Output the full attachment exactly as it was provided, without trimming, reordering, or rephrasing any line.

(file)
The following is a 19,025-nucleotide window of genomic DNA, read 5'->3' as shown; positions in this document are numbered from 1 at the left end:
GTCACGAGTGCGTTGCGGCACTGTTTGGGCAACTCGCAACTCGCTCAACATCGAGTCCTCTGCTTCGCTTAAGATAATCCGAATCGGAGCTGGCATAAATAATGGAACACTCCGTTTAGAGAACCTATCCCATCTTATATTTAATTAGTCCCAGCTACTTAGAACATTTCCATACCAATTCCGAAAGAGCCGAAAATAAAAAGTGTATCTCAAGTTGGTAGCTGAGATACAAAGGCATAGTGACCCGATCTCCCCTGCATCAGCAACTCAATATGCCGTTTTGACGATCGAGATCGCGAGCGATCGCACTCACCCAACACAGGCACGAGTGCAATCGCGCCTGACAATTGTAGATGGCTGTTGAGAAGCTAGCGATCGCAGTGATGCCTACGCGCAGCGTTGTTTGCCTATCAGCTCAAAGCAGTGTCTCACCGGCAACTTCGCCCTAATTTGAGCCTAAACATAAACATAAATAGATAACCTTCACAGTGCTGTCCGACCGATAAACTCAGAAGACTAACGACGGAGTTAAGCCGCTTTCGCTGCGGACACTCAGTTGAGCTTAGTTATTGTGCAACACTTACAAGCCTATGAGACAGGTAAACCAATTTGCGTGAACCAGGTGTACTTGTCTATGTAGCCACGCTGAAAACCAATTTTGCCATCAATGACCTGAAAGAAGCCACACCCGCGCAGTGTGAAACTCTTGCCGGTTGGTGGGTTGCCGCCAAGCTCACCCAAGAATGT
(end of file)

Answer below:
The following is a 19,025-nucleotide window of genomic DNA, read 5'->3' as shown; positions in this document are numbered from 1 at the left end:
GTCACGAGTGCGTTGCGGCACTGTTTGGGCAACTCGCAACTCGCTCAACATCGAGTCCTCTGCTTCGCTTAAGATAATCCGAATCGGAGCTGGCATAAATAATGGAACACTCCGTTTAGAGAACCTATCCCATCTTATATTTAATTAGTCCCAGCTACTTAGAACATTTCCATACCAATTCCGAAAGAGCCGAAAATAAAAAGTGTATCTCAAGTTGGTAGCTGAGATACAAAGGCATAGTGACCCGATCTCCCCTGCATCAGCAACTCAATATGCCGTTTTGACGATCGAGATCGCGAGCGATCGCACTCACCCAACACAGGCACGAGTGCAATCGCGCCTGACAATTGTAGATGGCTGTTGAGAAGCTAGCGATCGCAGTGATGCCTACGCGCAGCGTTGTTTGCCTATCAGCTCAAAGCAGTGTCTCACCGGCAACTTCGCCCTAATTTGAGCCTAAACATAAACATAAATAGATAACCTTCACAGTGCTGTCCGACCGATAAACTCAGAAGACTAACGACGGAGTTAAGCCGCTTTCGCTGCGGACACTCAGTTGAGCTTAGTTATTGTGCAACACTTACAAGCCTATGAGACAGGTAAACCAATTTGCGTGAACCAGGTGTACTTGTCTATGTAGCCACGCTGAAAACCAATTTTGCCATCAATGACCTGAAAGAAGCCACACCCGCGCAGTGTGAAACTCTTGCCGGTTGGTGGGTTGCCGCCAAGCTCACCCAAGAATGT